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Author Topic: Shift Method: To GP or Not  (Read 203 times)

archaz

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Shift Method: To GP or Not
« on: January 05, 2019, 08:00:18 AM »

To GP shift or not, that is the question....  1 up, 5 down  vs.  Standard 1 down, 5 up

I have noticed that on my new bikes at the time (RC390 and G310GS) that they do not like to upshift so well making you look like some crazed psycho trying to get your bike to move on down the road from a stop light. Usually happens between 2-3 and 3-4 where multiple hits and clutches are required as your acceleration come to a grinding zero. Of course downshifting is no problem as you are pushing DOWN on the lever Not UP.

I have been wanting to change one of the bikes to "GP" and now I have finally done it with the 2017 GD250R. It was an easy fix. Just remove the bolt from the shifter attached to the rod coming out from the gearbox and rotating 180 degrees so that the arm faces up, instead of down. I will post some photos later today. I then adjusted the link to move the shift lever up ( I think I lower a little as the down shifts were more difficult).

So I only have about 30 miles of riding on it and it feels great. Going 2-3-4-5-6 was flawless and easy, no miss shifts and 100% positive. I had a little trouble with the downshifts 6-5-4-3-2 as I probably set the lever too high ( I will need to lower). I takes some thinking when downshifting and getting into neutral and 1st which will go away after a few days. Upshifting on the other hand is 100% natural just like putting your foot on the gas. Bang, bang, bang, your gone!

I am not switching back!!     

 Now for the practical side. It may not be such a great idea for scooter, cruiser and touring bikes. Off-road and Adventure bikes ??? Up to the way you ride as some stand on the pegs a lot and I don't know how that effects shifting.

I will try later on my G310GS and see how it feels. The RC390 requires a kit to change, so that will have to wait until summer.

Let me know if any of you have tried "GP" shifting and what you think.
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BikeBandit.com

umop-ǝpisdn

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Re: Shift Method: To GP or Not
« Reply #1 on: January 05, 2019, 11:14:56 PM »

I've never had an issue with slow shifting on Red. I don't 'tap' into gear though, I hold the lever up until I well and truly know it's in. This is something I have just always done and I've never had an issue with missed shifts.

What you describe has merit though and makes a lot of sense. It certainly doesn't sound like a difficult thing to switch back if you can't wrap your head around it. Good on you for having a red hot go at something new and different! It's been a while since I saw an innovation. LX_SS's gear position indicator and work with his dash cluster is the most recent one I can remember.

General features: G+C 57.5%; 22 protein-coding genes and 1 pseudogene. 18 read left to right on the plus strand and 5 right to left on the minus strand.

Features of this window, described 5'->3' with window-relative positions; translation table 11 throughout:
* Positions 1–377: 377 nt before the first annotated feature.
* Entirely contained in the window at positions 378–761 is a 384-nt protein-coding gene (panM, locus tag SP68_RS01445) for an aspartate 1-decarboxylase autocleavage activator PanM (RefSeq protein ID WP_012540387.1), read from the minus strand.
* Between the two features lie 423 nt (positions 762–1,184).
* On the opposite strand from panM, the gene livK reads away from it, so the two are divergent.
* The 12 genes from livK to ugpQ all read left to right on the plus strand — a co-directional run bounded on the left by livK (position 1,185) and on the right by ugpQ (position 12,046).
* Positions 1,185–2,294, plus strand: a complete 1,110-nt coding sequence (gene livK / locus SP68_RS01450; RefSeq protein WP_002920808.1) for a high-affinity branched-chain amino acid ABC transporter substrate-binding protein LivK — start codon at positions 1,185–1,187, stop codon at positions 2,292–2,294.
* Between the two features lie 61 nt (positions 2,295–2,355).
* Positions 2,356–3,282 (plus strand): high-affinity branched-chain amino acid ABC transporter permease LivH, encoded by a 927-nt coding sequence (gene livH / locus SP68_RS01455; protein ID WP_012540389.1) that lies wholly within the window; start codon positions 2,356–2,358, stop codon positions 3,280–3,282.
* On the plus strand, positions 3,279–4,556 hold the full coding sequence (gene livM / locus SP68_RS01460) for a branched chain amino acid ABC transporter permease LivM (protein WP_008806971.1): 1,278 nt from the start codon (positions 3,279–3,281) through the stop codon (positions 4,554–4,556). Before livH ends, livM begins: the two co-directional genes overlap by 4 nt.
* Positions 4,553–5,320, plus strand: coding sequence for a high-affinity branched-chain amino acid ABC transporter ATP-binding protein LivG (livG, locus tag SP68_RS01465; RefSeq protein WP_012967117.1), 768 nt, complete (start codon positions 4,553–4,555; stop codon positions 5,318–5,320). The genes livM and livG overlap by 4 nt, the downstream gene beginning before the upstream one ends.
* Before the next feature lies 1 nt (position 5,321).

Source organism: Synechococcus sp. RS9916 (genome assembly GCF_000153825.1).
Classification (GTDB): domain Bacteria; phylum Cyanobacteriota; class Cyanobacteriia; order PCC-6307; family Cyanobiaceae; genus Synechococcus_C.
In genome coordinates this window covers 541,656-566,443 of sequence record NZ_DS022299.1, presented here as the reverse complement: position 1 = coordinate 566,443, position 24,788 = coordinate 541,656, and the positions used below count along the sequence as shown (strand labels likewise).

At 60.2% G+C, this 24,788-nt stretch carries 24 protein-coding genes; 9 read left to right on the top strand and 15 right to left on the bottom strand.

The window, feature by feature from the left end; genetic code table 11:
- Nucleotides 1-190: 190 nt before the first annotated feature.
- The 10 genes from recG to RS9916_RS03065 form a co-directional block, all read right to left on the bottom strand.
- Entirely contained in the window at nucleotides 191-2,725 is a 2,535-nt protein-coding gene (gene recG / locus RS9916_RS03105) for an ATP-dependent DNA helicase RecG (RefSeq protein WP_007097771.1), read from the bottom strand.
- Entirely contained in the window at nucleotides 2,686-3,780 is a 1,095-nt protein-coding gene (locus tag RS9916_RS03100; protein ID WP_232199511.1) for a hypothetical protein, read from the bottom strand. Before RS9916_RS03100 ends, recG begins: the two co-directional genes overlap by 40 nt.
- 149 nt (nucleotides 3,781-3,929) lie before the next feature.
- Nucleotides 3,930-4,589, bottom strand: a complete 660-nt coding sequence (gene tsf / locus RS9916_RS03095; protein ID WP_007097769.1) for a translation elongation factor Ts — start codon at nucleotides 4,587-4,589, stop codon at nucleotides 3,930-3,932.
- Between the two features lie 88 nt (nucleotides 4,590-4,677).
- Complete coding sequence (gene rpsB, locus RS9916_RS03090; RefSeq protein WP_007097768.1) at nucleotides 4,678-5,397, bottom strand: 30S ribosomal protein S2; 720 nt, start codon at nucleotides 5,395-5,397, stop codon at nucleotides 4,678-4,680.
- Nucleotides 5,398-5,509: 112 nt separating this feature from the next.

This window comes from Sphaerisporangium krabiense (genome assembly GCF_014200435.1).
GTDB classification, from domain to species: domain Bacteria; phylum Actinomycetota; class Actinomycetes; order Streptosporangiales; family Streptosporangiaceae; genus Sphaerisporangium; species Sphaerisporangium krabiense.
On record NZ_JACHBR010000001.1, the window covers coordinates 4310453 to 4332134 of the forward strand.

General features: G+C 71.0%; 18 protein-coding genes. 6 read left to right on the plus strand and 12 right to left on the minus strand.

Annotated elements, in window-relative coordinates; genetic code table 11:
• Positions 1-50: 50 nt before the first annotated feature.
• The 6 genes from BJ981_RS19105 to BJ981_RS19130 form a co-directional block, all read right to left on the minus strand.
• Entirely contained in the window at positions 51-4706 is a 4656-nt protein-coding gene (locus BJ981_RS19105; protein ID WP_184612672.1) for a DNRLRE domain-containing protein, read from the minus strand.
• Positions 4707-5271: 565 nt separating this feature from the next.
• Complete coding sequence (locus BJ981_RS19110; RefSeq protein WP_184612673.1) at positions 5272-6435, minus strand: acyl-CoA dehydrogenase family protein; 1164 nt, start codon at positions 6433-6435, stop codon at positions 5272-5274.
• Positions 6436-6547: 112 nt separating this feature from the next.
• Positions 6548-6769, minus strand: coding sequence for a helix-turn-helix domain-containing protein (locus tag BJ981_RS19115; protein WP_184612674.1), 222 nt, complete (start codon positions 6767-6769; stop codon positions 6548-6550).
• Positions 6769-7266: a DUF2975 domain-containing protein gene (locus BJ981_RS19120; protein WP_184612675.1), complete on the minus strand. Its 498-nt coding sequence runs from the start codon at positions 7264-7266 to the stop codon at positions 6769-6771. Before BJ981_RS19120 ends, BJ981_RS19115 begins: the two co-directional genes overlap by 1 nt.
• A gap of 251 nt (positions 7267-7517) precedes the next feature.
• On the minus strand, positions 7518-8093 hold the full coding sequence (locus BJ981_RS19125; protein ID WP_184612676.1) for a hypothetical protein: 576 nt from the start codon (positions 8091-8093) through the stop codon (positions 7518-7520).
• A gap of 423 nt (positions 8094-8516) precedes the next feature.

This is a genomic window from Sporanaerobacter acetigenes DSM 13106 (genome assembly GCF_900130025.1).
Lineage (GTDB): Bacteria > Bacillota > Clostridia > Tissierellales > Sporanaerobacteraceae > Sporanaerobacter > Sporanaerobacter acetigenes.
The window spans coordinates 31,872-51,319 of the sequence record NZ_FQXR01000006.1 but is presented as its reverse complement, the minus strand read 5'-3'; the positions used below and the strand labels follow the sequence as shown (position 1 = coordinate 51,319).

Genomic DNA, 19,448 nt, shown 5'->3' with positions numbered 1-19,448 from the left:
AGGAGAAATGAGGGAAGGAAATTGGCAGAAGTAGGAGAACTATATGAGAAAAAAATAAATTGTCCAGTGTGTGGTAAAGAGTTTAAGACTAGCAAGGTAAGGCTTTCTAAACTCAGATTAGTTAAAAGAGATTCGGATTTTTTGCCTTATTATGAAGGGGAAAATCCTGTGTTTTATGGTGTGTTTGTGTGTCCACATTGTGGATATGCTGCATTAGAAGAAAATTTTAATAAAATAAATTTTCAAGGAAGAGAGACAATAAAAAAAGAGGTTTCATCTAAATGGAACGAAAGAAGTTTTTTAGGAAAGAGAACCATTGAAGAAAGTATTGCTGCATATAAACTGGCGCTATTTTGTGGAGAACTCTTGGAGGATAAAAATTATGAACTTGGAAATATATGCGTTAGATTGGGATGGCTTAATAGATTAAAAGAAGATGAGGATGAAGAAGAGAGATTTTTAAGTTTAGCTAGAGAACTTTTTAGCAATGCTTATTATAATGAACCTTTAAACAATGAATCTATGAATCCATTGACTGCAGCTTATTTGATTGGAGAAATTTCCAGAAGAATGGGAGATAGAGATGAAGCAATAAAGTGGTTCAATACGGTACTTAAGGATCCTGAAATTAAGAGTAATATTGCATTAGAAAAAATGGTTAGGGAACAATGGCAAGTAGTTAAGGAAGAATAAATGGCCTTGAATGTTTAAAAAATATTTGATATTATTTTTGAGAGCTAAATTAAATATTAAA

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I used to be a sensitive, new age guy, but times have changed and now I am more of a caring, understanding, ninties type.

archaz

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Re: Shift Method: To GP or Not
« Reply #2 on: January 06, 2019, 07:14:37 AM »

Well I took some photos and then froze to death riding around at 40-45 degrees F. I was waiting for this to happen and it did today no thanks to being cold and stiff. I was in a parking lot that slanted down to my right, the bike was stopped and I was shifting into neutral when the bike leaned over to the right and my foot was too close causing a controlled tip over. No damage to lights, fairing, etc., just a scratch in the end bar. Time to break out some black paint (well maybe in the spring). It sucks lifting a bike uphill when you are cold.

OK, so to convert  to GP you only need a 10mm socket, open and closed end wrench. The socket can only be used to remove the bolt since the linkage will prevent you from using it later.

1)  Remove bolt from shift arm. Then slide arm out off of shaft.
2)  Rotate 180 degrees (initially point down around 6 O'clock, now it will be pointing close to   Noon). You will see how the foot lever moves up and down so position close to where you want.
3)  Slide back in shaft and replace bolt. Note that there is an rounded indentation that the bolt slides over on the shaft.
4)  Final adjustment for foot lever can be made by loosening the 2 nuts at both end of the shift linkage and spinning the link to move lever up or down. If that is not enough, you will have to remove arm again and reposition.

* It shouldn't, but make sure arm does not hit engine case when shifting.
If you have any questions, I will answer as best I can.
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